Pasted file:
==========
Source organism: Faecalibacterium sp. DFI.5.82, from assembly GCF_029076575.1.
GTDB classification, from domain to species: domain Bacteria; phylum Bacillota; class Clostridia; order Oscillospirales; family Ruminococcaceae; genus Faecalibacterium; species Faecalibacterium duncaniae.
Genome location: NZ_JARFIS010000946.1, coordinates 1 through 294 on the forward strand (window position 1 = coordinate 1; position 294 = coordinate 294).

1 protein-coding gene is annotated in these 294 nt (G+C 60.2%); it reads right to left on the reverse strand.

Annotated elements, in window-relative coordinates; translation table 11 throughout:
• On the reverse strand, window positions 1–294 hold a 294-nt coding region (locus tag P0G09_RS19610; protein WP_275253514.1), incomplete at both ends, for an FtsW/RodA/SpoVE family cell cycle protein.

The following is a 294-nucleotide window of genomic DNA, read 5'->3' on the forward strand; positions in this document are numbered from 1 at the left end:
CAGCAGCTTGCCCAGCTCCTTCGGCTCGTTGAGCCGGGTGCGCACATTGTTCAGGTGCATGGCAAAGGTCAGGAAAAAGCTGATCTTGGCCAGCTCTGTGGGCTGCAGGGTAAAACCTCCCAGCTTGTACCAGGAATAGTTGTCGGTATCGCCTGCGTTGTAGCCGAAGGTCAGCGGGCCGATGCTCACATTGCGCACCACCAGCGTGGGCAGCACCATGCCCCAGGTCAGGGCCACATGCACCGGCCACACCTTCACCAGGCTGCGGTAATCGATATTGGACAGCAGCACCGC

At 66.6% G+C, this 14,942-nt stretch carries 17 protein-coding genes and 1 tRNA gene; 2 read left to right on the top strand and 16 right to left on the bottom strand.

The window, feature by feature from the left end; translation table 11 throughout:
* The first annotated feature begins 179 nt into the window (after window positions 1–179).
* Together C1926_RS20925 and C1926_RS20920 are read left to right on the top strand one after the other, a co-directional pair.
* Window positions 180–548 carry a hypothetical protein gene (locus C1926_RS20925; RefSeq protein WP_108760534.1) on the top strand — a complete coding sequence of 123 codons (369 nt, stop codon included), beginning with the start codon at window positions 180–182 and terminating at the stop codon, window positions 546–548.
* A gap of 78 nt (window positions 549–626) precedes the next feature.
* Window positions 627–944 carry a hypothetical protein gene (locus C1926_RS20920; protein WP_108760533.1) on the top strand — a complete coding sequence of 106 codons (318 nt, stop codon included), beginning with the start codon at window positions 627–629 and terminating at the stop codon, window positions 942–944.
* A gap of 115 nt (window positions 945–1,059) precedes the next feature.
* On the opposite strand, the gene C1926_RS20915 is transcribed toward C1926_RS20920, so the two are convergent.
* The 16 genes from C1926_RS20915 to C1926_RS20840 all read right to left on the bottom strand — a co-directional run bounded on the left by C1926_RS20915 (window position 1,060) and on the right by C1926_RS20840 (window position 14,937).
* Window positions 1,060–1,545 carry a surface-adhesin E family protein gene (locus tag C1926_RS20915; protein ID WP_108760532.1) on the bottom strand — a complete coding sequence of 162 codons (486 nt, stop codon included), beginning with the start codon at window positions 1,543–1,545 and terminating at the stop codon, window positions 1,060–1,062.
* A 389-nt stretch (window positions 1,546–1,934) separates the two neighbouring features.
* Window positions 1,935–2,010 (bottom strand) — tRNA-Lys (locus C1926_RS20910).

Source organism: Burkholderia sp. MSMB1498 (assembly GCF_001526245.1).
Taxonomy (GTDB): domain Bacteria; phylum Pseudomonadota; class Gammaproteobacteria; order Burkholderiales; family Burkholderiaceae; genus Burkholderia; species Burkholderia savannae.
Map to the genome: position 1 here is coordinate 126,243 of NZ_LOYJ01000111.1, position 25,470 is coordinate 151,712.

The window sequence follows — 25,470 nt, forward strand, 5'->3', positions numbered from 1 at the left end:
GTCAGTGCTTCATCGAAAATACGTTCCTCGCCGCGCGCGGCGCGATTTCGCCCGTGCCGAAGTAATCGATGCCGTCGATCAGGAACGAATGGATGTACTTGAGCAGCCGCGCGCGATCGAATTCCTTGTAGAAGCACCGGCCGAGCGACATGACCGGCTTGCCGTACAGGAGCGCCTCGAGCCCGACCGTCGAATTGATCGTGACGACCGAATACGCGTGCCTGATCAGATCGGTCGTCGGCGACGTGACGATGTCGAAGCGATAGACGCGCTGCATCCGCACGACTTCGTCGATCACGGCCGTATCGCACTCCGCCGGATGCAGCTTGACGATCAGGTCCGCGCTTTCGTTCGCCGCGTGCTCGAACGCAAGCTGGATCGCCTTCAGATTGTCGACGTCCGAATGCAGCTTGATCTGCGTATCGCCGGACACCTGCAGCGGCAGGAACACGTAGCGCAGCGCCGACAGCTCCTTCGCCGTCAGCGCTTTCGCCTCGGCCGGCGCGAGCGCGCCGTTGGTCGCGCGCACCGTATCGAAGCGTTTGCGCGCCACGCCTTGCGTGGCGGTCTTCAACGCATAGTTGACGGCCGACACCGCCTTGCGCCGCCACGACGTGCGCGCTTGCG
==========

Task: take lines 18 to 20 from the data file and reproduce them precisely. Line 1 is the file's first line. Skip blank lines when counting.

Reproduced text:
* The 16 genes from C1926_RS20915 to C1926_RS20840 all read right to left on the bottom strand — a co-directional run bounded on the left by C1926_RS20915 (window position 1,060) and on the right by C1926_RS20840 (window position 14,937).
* Window positions 1,060–1,545 carry a surface-adhesin E family protein gene (locus tag C1926_RS20915; protein ID WP_108760532.1) on the bottom strand — a complete coding sequence of 162 codons (486 nt, stop codon included), beginning with the start codon at window positions 1,543–1,545 and terminating at the stop codon, window positions 1,060–1,062.
* A 389-nt stretch (window positions 1,546–1,934) separates the two neighbouring features.